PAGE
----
Teachers and tutors make a difference in what we do. But many adult education and literacy programs, especially small ones, have both limited staff and financial resources to support professional development. So it’s important that what they choose is effective.
The article “What Works—and What Doesn’t—in Teacher PD” synthesizes the findings from a report from the Research Partnership for Professional Learning that was written by researchers at Harvard Graduate School of Education and Brown University. The article outlines five keys for effective professional development (PD):
- PD should focus on instructional practices rather than content knowledge
- PD should prioritize concrete materials for practice over general principles
- Have follow-up meetings after PD or coaching
- PD should help teachers build relationships with students
- Coaching and teacher collaboration are key strategies
When I think of the first two, I think about learning to cook. If you’re learning to cook, you don’t start with a list of various herbs that go well with chicken and then try to create a dish on your own. You start with a simple recipe, preferably one that uses basic cooking techniques—dicing, boiling, roasting, etc. As you become more experienced, you might add something to a recipe or even create something on your own. But with a good recipe and some basic skills and tools, you can produce an excellent dish.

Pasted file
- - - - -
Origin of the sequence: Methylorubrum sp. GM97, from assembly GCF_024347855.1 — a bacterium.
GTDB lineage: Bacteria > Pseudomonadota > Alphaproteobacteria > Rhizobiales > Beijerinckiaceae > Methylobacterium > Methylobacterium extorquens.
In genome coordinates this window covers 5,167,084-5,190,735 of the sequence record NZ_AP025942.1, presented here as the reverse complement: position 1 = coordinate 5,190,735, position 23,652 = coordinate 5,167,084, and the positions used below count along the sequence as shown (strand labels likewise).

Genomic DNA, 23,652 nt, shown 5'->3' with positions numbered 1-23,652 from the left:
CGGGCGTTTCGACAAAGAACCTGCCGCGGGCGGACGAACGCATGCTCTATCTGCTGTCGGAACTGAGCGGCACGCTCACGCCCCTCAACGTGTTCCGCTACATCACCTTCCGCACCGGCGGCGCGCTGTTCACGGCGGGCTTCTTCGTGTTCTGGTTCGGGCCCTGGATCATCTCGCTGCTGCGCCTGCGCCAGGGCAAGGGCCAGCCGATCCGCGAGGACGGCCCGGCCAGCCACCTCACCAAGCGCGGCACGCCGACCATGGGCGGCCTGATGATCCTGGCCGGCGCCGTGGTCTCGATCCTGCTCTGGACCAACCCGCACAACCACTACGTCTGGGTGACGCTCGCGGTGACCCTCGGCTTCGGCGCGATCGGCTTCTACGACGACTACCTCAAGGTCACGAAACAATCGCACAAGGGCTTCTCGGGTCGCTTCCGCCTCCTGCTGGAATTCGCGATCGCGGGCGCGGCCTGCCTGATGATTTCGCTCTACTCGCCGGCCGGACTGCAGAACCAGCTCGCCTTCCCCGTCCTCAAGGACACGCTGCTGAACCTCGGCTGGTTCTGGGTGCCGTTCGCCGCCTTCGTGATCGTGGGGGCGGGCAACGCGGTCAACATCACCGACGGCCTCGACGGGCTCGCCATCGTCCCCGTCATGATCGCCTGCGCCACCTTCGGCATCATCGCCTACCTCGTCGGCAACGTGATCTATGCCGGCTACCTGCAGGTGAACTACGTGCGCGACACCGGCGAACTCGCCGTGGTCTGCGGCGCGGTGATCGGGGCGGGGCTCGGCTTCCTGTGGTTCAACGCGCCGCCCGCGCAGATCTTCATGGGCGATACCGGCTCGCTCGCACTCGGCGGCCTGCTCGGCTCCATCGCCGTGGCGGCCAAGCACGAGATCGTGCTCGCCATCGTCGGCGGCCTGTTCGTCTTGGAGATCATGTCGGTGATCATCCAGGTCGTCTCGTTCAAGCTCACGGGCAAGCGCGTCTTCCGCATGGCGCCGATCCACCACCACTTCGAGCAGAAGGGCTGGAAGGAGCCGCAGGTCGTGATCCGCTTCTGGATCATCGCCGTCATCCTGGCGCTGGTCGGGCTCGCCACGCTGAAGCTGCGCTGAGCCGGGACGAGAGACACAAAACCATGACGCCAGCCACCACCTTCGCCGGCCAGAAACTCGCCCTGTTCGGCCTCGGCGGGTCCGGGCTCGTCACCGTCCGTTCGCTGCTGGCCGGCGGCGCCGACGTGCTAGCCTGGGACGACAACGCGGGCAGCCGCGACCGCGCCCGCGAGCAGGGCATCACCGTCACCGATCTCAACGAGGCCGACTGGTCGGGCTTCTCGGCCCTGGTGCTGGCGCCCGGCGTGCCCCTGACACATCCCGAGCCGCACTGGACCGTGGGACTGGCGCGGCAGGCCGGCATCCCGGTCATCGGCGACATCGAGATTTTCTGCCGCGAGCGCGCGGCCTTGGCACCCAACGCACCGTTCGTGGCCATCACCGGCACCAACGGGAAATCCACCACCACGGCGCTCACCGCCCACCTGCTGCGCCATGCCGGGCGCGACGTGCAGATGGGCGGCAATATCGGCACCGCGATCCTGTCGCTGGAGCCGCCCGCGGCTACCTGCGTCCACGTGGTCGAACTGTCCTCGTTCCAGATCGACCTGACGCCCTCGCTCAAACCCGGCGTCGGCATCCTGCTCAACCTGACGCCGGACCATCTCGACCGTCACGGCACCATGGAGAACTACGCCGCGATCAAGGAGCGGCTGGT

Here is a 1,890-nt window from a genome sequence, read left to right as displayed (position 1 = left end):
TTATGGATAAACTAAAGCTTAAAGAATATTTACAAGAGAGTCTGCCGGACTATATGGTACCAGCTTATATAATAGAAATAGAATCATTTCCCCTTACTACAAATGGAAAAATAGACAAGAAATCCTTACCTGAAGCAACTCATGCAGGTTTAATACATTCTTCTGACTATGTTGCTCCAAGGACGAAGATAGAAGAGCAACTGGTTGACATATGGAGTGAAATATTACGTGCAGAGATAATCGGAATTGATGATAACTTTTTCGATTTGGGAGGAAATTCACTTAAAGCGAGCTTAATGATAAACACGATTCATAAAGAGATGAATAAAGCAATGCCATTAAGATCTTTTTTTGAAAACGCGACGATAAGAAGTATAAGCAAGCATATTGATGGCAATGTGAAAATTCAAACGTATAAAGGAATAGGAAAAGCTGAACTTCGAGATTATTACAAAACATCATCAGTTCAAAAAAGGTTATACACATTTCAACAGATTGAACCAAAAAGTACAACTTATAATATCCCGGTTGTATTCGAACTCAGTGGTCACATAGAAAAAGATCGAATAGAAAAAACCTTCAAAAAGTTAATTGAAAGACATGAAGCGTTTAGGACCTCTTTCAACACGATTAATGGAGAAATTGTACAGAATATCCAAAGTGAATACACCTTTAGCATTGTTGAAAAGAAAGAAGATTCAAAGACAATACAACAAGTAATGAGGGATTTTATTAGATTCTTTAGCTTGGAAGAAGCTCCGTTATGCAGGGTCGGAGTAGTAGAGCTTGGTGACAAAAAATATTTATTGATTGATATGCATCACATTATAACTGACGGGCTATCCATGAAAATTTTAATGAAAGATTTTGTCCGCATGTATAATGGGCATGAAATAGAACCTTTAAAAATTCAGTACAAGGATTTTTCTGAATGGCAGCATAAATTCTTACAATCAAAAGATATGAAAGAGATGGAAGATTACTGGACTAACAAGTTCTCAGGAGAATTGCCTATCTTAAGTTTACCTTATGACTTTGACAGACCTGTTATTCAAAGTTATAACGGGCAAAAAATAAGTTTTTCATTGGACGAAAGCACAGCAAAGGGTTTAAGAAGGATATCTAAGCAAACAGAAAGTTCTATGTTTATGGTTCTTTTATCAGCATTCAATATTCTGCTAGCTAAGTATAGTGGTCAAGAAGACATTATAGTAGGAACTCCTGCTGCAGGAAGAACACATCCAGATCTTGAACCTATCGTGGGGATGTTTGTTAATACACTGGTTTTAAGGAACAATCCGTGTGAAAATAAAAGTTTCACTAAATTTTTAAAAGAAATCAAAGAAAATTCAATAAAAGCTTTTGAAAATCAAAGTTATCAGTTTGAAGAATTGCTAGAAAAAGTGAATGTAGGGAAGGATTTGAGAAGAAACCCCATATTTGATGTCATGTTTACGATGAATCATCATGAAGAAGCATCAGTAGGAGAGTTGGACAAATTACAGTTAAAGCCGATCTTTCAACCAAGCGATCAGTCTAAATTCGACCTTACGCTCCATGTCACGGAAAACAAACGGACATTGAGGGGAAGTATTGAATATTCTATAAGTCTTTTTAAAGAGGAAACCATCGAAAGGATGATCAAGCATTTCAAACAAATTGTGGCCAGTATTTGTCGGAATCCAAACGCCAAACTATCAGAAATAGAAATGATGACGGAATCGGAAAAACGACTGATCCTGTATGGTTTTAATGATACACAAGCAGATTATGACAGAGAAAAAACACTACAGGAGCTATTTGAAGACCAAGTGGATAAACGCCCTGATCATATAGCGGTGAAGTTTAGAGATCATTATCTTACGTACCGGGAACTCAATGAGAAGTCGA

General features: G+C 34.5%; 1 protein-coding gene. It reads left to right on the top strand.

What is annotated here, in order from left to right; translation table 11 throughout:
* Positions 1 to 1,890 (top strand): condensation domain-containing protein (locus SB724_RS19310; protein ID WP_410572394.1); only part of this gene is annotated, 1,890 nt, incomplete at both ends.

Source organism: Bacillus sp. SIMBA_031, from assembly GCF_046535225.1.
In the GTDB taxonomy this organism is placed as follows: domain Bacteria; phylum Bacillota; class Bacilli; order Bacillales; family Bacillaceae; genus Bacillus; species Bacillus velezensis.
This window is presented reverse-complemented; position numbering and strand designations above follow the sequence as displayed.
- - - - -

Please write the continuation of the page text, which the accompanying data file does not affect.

Items 3 and 5 emphasize the importance of providing tutors and teachers with opportunities to talk, share ideas, and support each other. We’ve encouraged programs to implement things like Facebook chat groups or PD learning circles. Our latest training project, Teacher Training Plus, does this through small group coaching sessions that participants can sign up for two to three weeks after they attend a webinar.
In addition to Teacher Training Plus, Education Network has an extensive collection of quality professional development to meet the needs of your program. And, while not exhaustive, the keys for effective PD outlined in the article serve as solid guidelines that we hope you use to choose the professional development opportunities that most benefit your tutors and teachers.
Todd Evans is ProLiteracy’s Director of Professional Development. This article is based on a larger literature review: Building Better PL: How to Strengthen Teacher Learning. You can find this research paper on Education Network.